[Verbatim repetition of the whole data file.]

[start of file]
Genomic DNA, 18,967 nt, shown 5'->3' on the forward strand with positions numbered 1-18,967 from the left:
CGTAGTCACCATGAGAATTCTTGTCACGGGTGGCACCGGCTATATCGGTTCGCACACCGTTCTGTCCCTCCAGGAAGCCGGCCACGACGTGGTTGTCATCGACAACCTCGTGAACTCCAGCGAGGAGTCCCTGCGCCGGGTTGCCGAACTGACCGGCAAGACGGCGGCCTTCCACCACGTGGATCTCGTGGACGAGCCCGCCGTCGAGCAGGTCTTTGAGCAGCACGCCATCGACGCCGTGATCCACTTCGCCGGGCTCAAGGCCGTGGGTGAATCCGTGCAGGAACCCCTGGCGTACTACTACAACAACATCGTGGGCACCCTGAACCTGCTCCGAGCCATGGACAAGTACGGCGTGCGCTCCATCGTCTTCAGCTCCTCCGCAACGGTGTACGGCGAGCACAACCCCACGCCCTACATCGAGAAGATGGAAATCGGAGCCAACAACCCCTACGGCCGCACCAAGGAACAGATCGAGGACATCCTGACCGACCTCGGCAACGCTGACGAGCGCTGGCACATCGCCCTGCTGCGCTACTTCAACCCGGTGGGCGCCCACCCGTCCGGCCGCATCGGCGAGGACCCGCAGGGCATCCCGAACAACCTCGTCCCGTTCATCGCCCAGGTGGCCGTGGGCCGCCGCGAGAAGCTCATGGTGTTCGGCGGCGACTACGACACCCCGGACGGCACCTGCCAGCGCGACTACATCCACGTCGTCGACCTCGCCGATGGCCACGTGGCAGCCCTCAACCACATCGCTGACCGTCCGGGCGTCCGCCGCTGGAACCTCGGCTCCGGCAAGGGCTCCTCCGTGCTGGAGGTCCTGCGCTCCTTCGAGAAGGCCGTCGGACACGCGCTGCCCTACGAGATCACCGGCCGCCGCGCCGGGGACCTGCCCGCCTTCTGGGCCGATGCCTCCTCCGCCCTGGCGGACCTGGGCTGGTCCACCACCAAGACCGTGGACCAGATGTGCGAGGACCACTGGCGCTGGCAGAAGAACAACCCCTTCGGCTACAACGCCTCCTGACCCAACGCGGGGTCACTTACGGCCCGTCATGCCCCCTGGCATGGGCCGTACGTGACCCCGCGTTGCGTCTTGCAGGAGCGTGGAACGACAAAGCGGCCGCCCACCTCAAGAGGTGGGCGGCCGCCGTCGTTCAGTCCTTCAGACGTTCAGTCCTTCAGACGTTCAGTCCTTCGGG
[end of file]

Genomic DNA, 18,967 nt, shown 5'->3' on the forward strand with positions numbered 1-18,967 from the left:
CGTAGTCACCATGAGAATTCTTGTCACGGGTGGCACCGGCTATATCGGTTCGCACACCGTTCTGTCCCTCCAGGAAGCCGGCCACGACGTGGTTGTCATCGACAACCTCGTGAACTCCAGCGAGGAGTCCCTGCGCCGGGTTGCCGAACTGACCGGCAAGACGGCGGCCTTCCACCACGTGGATCTCGTGGACGAGCCCGCCGTCGAGCAGGTCTTTGAGCAGCACGCCATCGACGCCGTGATCCACTTCGCCGGGCTCAAGGCCGTGGGTGAATCCGTGCAGGAACCCCTGGCGTACTACTACAACAACATCGTGGGCACCCTGAACCTGCTCCGAGCCATGGACAAGTACGGCGTGCGCTCCATCGTCTTCAGCTCCTCCGCAACGGTGTACGGCGAGCACAACCCCACGCCCTACATCGAGAAGATGGAAATCGGAGCCAACAACCCCTACGGCCGCACCAAGGAACAGATCGAGGACATCCTGACCGACCTCGGCAACGCTGACGAGCGCTGGCACATCGCCCTGCTGCGCTACTTCAACCCGGTGGGCGCCCACCCGTCCGGCCGCATCGGCGAGGACCCGCAGGGCATCCCGAACAACCTCGTCCCGTTCATCGCCCAGGTGGCCGTGGGCCGCCGCGAGAAGCTCATGGTGTTCGGCGGCGACTACGACACCCCGGACGGCACCTGCCAGCGCGACTACATCCACGTCGTCGACCTCGCCGATGGCCACGTGGCAGCCCTCAACCACATCGCTGACCGTCCGGGCGTCCGCCGCTGGAACCTCGGCTCCGGCAAGGGCTCCTCCGTGCTGGAGGTCCTGCGCTCCTTCGAGAAGGCCGTCGGACACGCGCTGCCCTACGAGATCACCGGCCGCCGCGCCGGGGACCTGCCCGCCTTCTGGGCCGATGCCTCCTCCGCCCTGGCGGACCTGGGCTGGTCCACCACCAAGACCGTGGACCAGATGTGCGAGGACCACTGGCGCTGGCAGAAGAACAACCCCTTCGGCTACAACGCCTCCTGACCCAACGCGGGGTCACTTACGGCCCGTCATGCCCCCTGGCATGGGCCGTACGTGACCCCGCGTTGCGTCTTGCAGGAGCGTGGAACGACAAAGCGGCCGCCCACCTCAAGAGGTGGGCGGCCGCCGTCGTTCAGTCCTTCAGACGTTCAGTCCTTCAGACGTTCAGTCCTTCGGG